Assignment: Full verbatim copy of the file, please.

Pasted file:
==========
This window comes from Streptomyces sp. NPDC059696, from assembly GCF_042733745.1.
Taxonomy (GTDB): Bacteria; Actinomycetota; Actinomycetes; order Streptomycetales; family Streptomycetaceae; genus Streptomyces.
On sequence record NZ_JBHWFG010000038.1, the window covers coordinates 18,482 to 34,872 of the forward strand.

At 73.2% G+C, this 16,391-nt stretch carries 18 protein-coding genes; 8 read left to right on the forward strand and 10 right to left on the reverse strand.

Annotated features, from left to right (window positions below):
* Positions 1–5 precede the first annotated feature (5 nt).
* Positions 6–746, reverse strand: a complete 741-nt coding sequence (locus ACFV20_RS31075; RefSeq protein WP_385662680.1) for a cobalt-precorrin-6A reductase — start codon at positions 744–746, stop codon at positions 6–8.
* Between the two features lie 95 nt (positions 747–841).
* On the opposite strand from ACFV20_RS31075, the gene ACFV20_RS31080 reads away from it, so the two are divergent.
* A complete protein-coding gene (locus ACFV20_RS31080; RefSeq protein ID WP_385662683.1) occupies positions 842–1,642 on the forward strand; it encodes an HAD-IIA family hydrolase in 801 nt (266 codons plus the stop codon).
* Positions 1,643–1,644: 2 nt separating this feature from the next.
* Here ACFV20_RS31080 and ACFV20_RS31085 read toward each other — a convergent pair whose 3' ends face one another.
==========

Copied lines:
This window comes from Streptomyces sp. NPDC059696, from assembly GCF_042733745.1.
Taxonomy (GTDB): Bacteria; Actinomycetota; Actinomycetes; order Streptomycetales; family Streptomycetaceae; genus Streptomyces.
On sequence record NZ_JBHWFG010000038.1, the window covers coordinates 18,482 to 34,872 of the forward strand.

At 73.2% G+C, this 16,391-nt stretch carries 18 protein-coding genes; 8 read left to right on the forward strand and 10 right to left on the reverse strand.

Annotated features, from left to right (window positions below):
* Positions 1–5 precede the first annotated feature (5 nt).
* Positions 6–746, reverse strand: a complete 741-nt coding sequence (locus ACFV20_RS31075; RefSeq protein WP_385662680.1) for a cobalt-precorrin-6A reductase — start codon at positions 744–746, stop codon at positions 6–8.
* Between the two features lie 95 nt (positions 747–841).
* On the opposite strand from ACFV20_RS31075, the gene ACFV20_RS31080 reads away from it, so the two are divergent.
* A complete protein-coding gene (locus ACFV20_RS31080; RefSeq protein ID WP_385662683.1) occupies positions 842–1,642 on the forward strand; it encodes an HAD-IIA family hydrolase in 801 nt (266 codons plus the stop codon).
* Positions 1,643–1,644: 2 nt separating this feature from the next.
* Here ACFV20_RS31080 and ACFV20_RS31085 read toward each other — a convergent pair whose 3' ends face one another.